The Professional Oversight Board’s knowledge gap unbalanced their 2010 report, I believe as in response to the question I asked of POB they have admitted that none of their current board members has a significant background in the SME sector of the accountancy profession.
This is a concerning shortcoming, as the POB has little understanding how clients first select an accountant.
POB maintains that the existence of the professional accounting bodies’ monitoring and quality assurance schemes is one of the key reasons why clients choose a qualified accountant over an unqualified one.
As many smaller clients cannot distinguish between a qualified or an unqualified accountant, and have not had heard about our quality assurance schemes, it is not surprising that POB’s ‘key reason’ appears wide of the mark, when what clients actually want is a recommendation for someone who would do a competent up to date job at a reasonable cost to sort out their tax and provide any accounts to support this.
Professional accountants continue to moan that their profession is not protected against the ‘unqualifieds’ but, until the CCAB bodies collectively chose an alternative title to identify professionally qualified accountants – and market it extensively to educate the general public – a process that would take several years and be very costly – we have to put up with this somewhat irritating competition.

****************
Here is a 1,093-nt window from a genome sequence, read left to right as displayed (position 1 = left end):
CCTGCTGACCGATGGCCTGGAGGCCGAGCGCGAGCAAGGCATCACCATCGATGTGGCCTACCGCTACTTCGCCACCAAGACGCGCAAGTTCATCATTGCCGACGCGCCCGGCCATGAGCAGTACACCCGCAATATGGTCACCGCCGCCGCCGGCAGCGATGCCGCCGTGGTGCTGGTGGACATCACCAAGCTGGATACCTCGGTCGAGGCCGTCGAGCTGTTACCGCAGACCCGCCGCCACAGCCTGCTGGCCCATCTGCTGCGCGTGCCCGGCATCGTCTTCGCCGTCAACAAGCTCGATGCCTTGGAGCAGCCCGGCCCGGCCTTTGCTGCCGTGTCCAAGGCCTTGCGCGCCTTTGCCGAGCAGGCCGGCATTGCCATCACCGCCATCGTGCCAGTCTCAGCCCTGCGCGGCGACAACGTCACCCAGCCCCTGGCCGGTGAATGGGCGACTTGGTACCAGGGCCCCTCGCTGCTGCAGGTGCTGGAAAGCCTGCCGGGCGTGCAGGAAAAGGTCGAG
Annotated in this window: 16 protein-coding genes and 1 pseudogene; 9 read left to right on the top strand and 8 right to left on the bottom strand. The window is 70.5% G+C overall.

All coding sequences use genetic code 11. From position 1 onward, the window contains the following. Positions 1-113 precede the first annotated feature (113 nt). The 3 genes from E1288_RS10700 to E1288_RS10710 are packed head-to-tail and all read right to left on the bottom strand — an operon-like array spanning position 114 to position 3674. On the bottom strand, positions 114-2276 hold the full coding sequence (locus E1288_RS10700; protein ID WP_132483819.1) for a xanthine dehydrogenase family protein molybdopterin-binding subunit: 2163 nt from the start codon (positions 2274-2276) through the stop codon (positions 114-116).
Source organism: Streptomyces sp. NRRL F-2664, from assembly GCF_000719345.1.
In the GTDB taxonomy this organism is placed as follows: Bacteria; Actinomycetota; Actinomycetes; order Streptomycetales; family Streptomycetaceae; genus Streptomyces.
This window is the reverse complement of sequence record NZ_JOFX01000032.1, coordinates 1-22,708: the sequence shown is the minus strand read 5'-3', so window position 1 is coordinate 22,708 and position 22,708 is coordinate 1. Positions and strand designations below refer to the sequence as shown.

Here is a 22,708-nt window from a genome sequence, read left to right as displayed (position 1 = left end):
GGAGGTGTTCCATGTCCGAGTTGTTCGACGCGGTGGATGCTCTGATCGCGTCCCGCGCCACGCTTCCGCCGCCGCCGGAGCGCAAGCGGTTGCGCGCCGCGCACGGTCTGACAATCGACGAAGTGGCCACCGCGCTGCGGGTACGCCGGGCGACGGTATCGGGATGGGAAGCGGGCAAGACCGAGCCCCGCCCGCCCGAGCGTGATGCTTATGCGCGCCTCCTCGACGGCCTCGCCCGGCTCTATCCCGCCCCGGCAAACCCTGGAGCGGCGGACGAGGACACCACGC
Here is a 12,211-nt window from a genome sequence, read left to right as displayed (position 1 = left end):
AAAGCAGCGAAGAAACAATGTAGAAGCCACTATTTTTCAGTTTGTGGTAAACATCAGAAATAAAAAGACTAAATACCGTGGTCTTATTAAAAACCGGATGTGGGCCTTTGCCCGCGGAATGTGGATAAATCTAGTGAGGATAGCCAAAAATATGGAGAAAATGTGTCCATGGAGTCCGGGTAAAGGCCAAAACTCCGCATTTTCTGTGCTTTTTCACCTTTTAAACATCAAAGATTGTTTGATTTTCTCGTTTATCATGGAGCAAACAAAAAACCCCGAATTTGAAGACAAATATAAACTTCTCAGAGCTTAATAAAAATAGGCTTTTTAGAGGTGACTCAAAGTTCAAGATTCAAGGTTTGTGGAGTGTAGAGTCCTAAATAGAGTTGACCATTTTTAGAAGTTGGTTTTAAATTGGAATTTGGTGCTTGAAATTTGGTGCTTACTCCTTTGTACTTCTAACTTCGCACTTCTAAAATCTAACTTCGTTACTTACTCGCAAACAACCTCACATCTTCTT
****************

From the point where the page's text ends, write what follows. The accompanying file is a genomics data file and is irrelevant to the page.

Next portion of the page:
However, having put great store in this ‘key reason’ the POB compared this finding against the reported number of ‘breaches’ arising from monitoring visits. This was also unfortunate as it appears that recent enthusiasm to report small, harmless, technical breaches was interpreted by POB as evidence that practice standards were slipping – and needed tightening up!
“More monitoring please” POB recommended – which to implement is bound to add to our costs – is unjustified and hardly in keeping with the government’s mantra about reducing regulation.
In seems to the SPA that should this quango be spared in the current round of government cuts, it would do well to rethink how it tests data gleaned from the SME sector before publishing its ‘findings’ – perhaps by strengthening its board with a member from the Federation of Small Businesses or similar representative body. Meanwhile how will the CCAB bodies deal with this challenge – will they kowtow or do a Nelson?
Peter Mitchell is chairman of the Society of Professional Accountants (SPA)
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